This patient is an extremely pleasant and active 85 year old. He enjoys remaining active but had noticed that he wasn’t able to walk very far. He eventually sought care by his local vascular surgeon who discovered this severe blockage in the artery behind the knee known as the popliteal artery. The vascular surgeon made two attempts to open this artery but was unsuccessful. That is when he decided to look elsewhere and found Dr. Shiloh at PA Vascular Institute. Despite it being a challenging case, with advanced techniques and equipment not available to most surgeons, we were able to find a passage way through the blockage and open it up completely. He now his mobility and life back!
This before and after image demonstrates the difference in the flow to his foot and its clear how much better it is after his treatment!
Peripheral Arterial Disease
Peripheral Vascular Disease (PVD) is commonly known as a collection of diseases of the circulatory system that affects blood vessels. One of the most common types of PVD is Peripheral Arterial Disease.
Peripheral Arterial Disease, also referred to as PAD, is a condition when plaque build-up causes a narrowing or blockage of the blood vessels. The plaque can harden in a process called atherosclerosis, reducing blood flow to the limbs.
PAD can occur in any blood vessel throughout the body, though it typically affects the legs, ankles, and feet. With reduced blood flow due to PAD, patients may experience uncomfortable symptoms such as leg pain while walking, pain at rest, reduced pulse, and skin temperature changes.
Over time, PAD can significantly affect a patient’s mobility and quality of life. Those with PAD are more susceptible to stroke and heart attack. The advanced stage of PAD is called Critical Limb Ischemia (CLI). CLI can result in severe health complications, non-healing wounds, and potentially limb atrophy.READ MORE
Risk Factors & Symptoms of PAD
Peripheral Arterial Disease affects approximately 8.5 million people in the United States. About 12-20 percent of people with PAD are over 60 years of age. Besides age, other risk factors associated with PAD are smoking, diabetes, high blood pressure, kidney failure, obesity, and history of stroke or heart disease.
Some patients with PAD experience mild to no symptoms, while others may experience a multitude of symptoms. PAD symptoms include:
- Claudication – pain or heaviness in the legs while walking or exercising.
- Pain at Rest – pain in the legs when at rest.
- Pulse Change – a reduction or absence of a pulse in the ankle or foot.
- Temperature Changes – skin may feel cooler in one limb compared to the other.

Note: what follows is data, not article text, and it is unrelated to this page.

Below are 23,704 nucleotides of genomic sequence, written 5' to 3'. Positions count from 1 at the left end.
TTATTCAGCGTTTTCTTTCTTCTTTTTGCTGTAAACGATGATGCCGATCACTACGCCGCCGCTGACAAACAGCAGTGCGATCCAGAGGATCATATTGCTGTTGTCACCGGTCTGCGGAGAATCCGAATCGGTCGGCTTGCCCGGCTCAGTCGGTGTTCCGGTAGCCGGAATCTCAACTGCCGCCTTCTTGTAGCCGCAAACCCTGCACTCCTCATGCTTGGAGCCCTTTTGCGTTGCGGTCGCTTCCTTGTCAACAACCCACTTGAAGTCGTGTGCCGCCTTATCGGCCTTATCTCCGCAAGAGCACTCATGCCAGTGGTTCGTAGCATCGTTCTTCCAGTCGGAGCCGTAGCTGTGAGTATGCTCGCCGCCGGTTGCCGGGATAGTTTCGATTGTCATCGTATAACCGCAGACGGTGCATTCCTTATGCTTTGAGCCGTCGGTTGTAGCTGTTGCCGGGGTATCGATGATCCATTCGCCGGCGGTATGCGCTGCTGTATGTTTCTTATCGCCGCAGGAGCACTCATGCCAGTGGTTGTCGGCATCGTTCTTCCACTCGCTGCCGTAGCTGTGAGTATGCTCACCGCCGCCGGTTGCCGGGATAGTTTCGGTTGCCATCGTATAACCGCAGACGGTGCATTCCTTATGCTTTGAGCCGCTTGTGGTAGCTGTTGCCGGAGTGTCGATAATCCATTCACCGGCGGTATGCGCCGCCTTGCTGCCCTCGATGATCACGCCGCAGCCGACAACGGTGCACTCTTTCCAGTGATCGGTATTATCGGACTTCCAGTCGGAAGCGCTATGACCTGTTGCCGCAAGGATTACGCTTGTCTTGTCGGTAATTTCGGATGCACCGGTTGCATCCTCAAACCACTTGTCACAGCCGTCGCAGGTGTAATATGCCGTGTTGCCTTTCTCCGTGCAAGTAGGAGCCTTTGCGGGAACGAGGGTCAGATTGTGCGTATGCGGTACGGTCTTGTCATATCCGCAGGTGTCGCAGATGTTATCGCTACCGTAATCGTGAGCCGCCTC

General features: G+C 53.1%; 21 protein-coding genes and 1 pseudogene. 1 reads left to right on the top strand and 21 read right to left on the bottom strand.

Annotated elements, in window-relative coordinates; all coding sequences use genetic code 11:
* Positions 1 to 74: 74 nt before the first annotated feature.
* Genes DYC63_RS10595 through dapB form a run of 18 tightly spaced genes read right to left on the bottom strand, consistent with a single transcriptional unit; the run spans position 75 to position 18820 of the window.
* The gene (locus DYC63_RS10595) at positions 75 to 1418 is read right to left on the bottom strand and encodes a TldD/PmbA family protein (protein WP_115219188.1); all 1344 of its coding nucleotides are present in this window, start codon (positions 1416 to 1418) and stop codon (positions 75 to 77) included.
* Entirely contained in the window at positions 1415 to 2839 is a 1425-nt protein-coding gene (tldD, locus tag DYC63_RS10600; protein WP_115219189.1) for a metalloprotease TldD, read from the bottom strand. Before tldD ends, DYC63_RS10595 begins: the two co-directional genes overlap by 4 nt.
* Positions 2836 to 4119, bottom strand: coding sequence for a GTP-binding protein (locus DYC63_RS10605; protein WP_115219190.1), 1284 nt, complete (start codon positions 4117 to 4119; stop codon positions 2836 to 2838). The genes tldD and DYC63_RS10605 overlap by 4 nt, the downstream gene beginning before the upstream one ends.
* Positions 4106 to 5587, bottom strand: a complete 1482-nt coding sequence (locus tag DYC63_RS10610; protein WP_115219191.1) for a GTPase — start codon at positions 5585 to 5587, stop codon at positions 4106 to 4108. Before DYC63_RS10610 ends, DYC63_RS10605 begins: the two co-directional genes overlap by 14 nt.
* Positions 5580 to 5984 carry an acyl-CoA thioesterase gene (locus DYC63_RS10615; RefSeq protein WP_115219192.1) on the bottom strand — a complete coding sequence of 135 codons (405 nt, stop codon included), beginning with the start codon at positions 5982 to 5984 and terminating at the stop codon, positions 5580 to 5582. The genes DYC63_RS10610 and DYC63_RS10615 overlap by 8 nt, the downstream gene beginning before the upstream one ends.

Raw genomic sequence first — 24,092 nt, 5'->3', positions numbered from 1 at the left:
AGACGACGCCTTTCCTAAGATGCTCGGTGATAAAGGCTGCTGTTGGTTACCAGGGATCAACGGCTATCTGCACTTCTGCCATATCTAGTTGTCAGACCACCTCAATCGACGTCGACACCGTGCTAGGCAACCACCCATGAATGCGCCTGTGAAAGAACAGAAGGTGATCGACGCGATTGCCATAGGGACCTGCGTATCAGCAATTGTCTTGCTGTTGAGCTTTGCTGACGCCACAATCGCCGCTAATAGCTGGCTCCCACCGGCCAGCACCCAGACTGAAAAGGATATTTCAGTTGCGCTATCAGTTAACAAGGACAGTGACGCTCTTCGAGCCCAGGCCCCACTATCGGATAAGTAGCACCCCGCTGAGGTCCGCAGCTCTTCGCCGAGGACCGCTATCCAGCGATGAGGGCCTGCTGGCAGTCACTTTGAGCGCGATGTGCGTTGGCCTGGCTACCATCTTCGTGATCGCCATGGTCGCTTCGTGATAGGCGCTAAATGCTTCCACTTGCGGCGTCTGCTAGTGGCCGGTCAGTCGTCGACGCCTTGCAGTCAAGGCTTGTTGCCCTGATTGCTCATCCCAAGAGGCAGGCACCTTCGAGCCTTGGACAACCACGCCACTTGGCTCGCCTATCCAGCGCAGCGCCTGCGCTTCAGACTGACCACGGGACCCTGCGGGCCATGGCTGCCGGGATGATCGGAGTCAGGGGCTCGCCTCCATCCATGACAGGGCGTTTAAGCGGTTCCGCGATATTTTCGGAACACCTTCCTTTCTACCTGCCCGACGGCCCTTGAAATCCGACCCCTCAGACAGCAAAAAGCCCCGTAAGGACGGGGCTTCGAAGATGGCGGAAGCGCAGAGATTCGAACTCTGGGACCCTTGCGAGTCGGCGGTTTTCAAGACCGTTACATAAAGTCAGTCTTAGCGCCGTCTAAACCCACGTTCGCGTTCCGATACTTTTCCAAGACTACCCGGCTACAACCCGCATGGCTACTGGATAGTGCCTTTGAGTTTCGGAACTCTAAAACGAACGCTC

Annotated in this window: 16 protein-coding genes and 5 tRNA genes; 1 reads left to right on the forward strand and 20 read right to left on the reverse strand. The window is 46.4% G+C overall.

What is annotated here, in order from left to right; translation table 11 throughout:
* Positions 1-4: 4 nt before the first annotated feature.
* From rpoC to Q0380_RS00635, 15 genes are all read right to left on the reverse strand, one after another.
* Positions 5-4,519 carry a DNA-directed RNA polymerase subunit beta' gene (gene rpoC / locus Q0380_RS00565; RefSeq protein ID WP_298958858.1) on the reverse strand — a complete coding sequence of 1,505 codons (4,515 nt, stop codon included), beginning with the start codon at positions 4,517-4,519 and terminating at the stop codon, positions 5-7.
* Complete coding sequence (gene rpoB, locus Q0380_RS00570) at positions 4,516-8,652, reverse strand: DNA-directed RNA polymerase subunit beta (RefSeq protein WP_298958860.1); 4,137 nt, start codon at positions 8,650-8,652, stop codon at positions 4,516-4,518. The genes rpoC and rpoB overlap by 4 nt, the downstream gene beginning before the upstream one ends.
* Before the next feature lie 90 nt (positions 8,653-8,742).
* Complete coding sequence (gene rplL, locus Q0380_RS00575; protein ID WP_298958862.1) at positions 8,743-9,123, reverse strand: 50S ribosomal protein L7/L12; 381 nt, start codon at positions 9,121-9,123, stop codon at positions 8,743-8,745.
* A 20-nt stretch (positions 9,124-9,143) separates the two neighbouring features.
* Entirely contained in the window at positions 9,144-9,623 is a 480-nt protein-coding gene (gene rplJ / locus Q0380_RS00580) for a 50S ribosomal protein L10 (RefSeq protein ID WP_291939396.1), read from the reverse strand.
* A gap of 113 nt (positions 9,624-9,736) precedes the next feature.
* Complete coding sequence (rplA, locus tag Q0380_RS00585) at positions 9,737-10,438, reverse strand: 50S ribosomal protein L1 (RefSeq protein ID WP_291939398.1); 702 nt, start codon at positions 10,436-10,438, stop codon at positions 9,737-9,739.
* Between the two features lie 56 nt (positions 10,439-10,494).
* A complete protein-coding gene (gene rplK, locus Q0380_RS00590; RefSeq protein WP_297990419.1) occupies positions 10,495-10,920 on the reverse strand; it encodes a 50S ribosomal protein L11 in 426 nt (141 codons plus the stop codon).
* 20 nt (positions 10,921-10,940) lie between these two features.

- Non-Healing Wounds – sores, ulcers, or wounds on legs, feet, or toes that heal slowly or not at all.
Diagnosis of PAD
If you believe you may have Peripheral Arterial Disease, it is crucial to receive a proper diagnosis. At PA Vascular Institute, we may perform one or more of the following tests:
- Ankle-brachial Index – This non-invasive test measures blood pressure and flow. This test can be done during rest or while exercising on a treadmill.
- Duplex Ultrasound – By using sound waves, a color map of the blood vessels are created in order to examine blood flow in the legs.
- Angiography – Computed tomography angiography (CTA) is used to visualize arterial and venous vessels. Magnetic resonance angiography (MRA) uses magnetic waves and radio energy to locate and measure the severity of blocked blood vessels.
- Intravascular Ultrasound (IVUS) – This special imaging device uses a small catheter to measure plaque build-up in the arteries.
At PA Vascular Institute, we serve patients in King of Prussia, Lehigh Valley, Philadelphia, PA. Contact us today to have our experienced doctors provide you with a proper PAD diagnosis and help you explore your treatment options.
Treatments for PAD
The doctors at PA Vascular Institute are specialized in the treatment of Peripheral Arterial Disease. With cutting-edge technology, we provide a long-term fix to the problem with innovative procedures that will get you back on your feet in no time. Here are some of the treatment options we provide:
Angioplasty and Stenting
Angioplasty uses a catheter, or thin tube, to open the narrowed or blocked arteries by inserting a balloon into the artery. The balloon is inflated as to push the hardened plaque and a stent, or small meshed tube, may be inserted to maintain the opening of the blood vessel. The purpose of this procedure is to restore blood flow through the arteries.
Atherectomy uses a small catheter to shave or cut off plaque from the blocked artery. Pieces of plaque will then be removed by the catheter or through the bloodstream. This procedure results in increased blood flow to the peripheral tissue.
To receive state-of-the-art treatment for PAD or other PVD problems in Philadelphia, Lehigh Valley, or King of Prussia, PA, contact PA Vascular Institute.